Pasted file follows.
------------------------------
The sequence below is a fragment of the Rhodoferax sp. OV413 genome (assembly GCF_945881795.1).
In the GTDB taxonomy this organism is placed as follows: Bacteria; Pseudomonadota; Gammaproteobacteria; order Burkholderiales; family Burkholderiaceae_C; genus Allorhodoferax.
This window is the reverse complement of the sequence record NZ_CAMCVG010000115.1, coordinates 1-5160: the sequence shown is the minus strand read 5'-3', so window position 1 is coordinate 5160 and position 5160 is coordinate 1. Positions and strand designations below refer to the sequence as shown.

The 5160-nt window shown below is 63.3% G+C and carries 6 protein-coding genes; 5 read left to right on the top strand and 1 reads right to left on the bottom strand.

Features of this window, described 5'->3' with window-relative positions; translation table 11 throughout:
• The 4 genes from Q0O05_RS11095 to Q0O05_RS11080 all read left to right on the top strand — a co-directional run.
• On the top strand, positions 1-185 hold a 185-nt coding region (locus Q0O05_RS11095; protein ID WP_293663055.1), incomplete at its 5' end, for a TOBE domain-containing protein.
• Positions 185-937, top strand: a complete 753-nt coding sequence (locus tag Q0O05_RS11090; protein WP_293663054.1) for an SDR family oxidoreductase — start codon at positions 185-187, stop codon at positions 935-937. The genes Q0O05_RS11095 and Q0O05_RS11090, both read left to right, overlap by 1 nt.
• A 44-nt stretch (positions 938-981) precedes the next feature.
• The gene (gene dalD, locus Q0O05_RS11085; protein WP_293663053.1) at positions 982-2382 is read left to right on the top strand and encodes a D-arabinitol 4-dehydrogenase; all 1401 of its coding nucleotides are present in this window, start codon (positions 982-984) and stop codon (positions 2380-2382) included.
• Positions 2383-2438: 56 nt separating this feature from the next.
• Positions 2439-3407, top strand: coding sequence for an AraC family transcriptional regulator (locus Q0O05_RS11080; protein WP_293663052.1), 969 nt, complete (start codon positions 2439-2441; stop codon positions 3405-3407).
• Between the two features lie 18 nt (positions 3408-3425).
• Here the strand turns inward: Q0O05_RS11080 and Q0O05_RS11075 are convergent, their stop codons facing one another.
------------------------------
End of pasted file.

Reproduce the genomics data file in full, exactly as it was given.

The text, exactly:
The sequence below is a fragment of the Rhodoferax sp. OV413 genome (assembly GCF_945881795.1).
In the GTDB taxonomy this organism is placed as follows: Bacteria; Pseudomonadota; Gammaproteobacteria; order Burkholderiales; family Burkholderiaceae_C; genus Allorhodoferax.
This window is the reverse complement of the sequence record NZ_CAMCVG010000115.1, coordinates 1-5160: the sequence shown is the minus strand read 5'-3', so window position 1 is coordinate 5160 and position 5160 is coordinate 1. Positions and strand designations below refer to the sequence as shown.

The 5160-nt window shown below is 63.3% G+C and carries 6 protein-coding genes; 5 read left to right on the top strand and 1 reads right to left on the bottom strand.

Features of this window, described 5'->3' with window-relative positions; translation table 11 throughout:
• The 4 genes from Q0O05_RS11095 to Q0O05_RS11080 all read left to right on the top strand — a co-directional run.
• On the top strand, positions 1-185 hold a 185-nt coding region (locus Q0O05_RS11095; protein ID WP_293663055.1), incomplete at its 5' end, for a TOBE domain-containing protein.
• Positions 185-937, top strand: a complete 753-nt coding sequence (locus tag Q0O05_RS11090; protein WP_293663054.1) for an SDR family oxidoreductase — start codon at positions 185-187, stop codon at positions 935-937. The genes Q0O05_RS11095 and Q0O05_RS11090, both read left to right, overlap by 1 nt.
• A 44-nt stretch (positions 938-981) precedes the next feature.
• The gene (gene dalD, locus Q0O05_RS11085; protein WP_293663053.1) at positions 982-2382 is read left to right on the top strand and encodes a D-arabinitol 4-dehydrogenase; all 1401 of its coding nucleotides are present in this window, start codon (positions 982-984) and stop codon (positions 2380-2382) included.
• Positions 2383-2438: 56 nt separating this feature from the next.
• Positions 2439-3407, top strand: coding sequence for an AraC family transcriptional regulator (locus Q0O05_RS11080; protein WP_293663052.1), 969 nt, complete (start codon positions 2439-2441; stop codon positions 3405-3407).
• Between the two features lie 18 nt (positions 3408-3425).
• Here the strand turns inward: Q0O05_RS11080 and Q0O05_RS11075 are convergent, their stop codons facing one another.